For all that Mikhail & Agnes have done throughout the years to promote the beautiful Syrian culture to Pittsburgh, it is fitting that Mikhail was also the founder of The Syria Culture & Education Exhibit in The Pittsburgh Folk Festival. Today, their legacy continues, and their family is proud to carry on their spirit of generosity and vibrancy.  

In 2005, Mikhail had a massive stroke which confined him to a wheelchair, but being the hard worker that he was, he kept coming to his beloved restaurant. With help, each and every night, he would climb up the stairs to get to his work.  His honorable son, Michael, took care of him, and never left his side for over 13 years.  He kept going strong.  Going daily to the JCC pool every day for years, doing his own self designed therapy, and keeping active in so many other ways.  In 2012, he had heart surgery and was in and out of the ICU for months, with severe complications, including a trachea, he was extremely ill for almost a year.  But his faith in God, never wained. 

In 2015, his children had to make a decision - the restaurant, or their father.  They chose their father. Intending to close for only a few months, Khalil's unexpectedly closed for 3 years. God is good. Mikhail recovered - thrived even. And was anxious to get back to work.  Khalil's renovated by putting in new open air windows - allowing guest to enjoy a Mediterranean feel by dining al fresco.  While in the ICU - his kids, trying to uplift his spirit by encouraging him that he will eventually get better and go back to work - he expressed he wanted 6 windows.  So, 6 windows were put in.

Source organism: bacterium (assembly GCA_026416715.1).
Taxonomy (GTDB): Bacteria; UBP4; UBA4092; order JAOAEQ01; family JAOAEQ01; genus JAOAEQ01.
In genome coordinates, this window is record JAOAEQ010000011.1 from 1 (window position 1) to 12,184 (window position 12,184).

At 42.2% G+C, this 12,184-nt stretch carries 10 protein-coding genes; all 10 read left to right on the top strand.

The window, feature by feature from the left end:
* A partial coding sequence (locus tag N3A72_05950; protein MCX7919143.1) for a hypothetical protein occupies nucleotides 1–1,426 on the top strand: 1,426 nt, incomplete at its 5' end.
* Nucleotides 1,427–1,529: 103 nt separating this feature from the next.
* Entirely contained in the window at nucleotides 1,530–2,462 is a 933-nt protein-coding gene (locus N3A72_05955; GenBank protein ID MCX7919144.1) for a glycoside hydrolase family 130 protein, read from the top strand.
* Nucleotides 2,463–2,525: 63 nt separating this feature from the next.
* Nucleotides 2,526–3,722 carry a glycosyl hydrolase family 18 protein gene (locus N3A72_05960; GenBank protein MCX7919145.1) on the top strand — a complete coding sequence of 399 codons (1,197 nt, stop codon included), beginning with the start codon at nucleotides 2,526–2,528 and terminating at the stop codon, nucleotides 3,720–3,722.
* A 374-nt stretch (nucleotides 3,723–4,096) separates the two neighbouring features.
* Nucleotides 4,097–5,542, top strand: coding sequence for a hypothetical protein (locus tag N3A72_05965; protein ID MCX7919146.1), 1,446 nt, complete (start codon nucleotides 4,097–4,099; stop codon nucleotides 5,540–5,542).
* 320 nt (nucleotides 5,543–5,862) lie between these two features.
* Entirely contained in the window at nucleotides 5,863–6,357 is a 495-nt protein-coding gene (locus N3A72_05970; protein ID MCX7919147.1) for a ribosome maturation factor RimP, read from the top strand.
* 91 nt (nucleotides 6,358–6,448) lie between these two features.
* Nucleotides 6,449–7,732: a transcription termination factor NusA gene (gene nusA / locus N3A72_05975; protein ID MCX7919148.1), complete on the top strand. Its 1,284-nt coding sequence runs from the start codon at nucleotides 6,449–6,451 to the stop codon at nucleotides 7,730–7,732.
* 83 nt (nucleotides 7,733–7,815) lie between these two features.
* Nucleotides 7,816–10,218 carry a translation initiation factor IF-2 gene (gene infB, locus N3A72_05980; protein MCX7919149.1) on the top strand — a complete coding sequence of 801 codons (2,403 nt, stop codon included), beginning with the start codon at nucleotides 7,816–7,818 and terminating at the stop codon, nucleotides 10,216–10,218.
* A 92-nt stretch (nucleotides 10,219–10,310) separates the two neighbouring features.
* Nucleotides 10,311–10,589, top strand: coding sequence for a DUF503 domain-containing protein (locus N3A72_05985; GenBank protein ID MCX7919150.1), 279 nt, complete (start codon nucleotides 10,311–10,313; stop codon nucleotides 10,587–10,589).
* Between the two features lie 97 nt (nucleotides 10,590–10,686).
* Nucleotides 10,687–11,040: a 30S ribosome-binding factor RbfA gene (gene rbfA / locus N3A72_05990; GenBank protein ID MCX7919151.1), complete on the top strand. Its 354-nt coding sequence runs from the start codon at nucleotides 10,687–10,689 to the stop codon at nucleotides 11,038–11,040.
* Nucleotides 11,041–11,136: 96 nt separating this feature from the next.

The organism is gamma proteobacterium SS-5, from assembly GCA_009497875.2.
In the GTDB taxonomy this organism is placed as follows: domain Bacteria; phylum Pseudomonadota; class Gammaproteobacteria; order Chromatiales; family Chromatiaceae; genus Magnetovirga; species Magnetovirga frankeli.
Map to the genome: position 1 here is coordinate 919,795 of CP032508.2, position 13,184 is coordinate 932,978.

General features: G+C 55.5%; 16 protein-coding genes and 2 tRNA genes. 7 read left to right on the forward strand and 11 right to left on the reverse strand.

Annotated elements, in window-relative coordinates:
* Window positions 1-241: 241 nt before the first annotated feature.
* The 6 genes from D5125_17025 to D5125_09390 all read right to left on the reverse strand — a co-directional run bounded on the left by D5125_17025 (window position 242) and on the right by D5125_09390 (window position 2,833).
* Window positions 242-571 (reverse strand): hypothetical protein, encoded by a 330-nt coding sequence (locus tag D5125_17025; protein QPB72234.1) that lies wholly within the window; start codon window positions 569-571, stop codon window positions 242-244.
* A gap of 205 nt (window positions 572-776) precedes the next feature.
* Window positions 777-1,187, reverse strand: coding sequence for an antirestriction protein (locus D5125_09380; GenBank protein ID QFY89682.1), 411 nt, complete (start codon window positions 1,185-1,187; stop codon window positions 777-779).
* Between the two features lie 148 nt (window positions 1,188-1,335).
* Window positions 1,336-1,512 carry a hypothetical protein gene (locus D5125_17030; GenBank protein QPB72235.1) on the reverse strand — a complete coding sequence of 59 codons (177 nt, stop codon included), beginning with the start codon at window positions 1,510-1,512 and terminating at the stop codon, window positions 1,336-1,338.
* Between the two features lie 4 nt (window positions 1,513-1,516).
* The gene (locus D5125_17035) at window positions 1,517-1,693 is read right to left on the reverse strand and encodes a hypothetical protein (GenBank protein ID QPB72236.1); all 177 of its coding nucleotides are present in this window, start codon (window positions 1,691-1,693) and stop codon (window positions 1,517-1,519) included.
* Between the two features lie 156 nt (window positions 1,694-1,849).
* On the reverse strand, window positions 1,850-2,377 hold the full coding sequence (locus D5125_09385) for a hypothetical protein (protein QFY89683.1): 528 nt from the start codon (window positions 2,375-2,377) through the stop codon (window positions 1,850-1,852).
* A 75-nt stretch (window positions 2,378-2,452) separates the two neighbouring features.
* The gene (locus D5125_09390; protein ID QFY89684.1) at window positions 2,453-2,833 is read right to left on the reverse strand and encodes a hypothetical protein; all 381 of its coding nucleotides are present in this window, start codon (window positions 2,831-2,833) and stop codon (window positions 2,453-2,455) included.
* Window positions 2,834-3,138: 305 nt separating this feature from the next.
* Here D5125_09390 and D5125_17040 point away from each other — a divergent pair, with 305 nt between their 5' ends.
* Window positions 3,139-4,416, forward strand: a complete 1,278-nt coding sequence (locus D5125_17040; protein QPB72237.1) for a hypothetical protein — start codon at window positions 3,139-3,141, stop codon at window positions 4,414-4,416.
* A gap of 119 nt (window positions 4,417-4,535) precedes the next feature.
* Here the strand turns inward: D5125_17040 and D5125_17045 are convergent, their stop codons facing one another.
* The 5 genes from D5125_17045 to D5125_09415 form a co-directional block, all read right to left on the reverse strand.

Khalil's opened and received a beautifully written unexpected review from Pittsburgh Post Gazette's Melissa McCart, and the word got out that Khalil's reopened.  Customers who have been coming to Khalil's for over 46 years, as well as when he was a cook at Omar Kayyam, greeted him with all the love one would feel reflective of a relationship built over 46 years.  They thanked him for reopening and told him how much Khalil's - he - meant to them throughout the years.  Ever so happy and grateful, he said in his kind, humble voice, "Thank you... Thank you so much... We are so happy you are here with us." 

On June 17, 2018, just months after reopening, he celebrated his 46th year anniversary in the business he and his beloved wife, Agnes, started.  And just a few months later, on September 16, 2018, he joined his beloved Agnes, in God's Kingdom.  They passed away within 24 hours of each other, 15 years to the day.

It is in the same spirit of warmth and hospitality that Mikhail & Agnes are known for, that we welcome both our amazing customers who have been with us for over 47 years, as well as our new guests who are just discovering us for the first time.  

 

We say, as they did, "Ahalan Wa Sahalan!"  Welcome!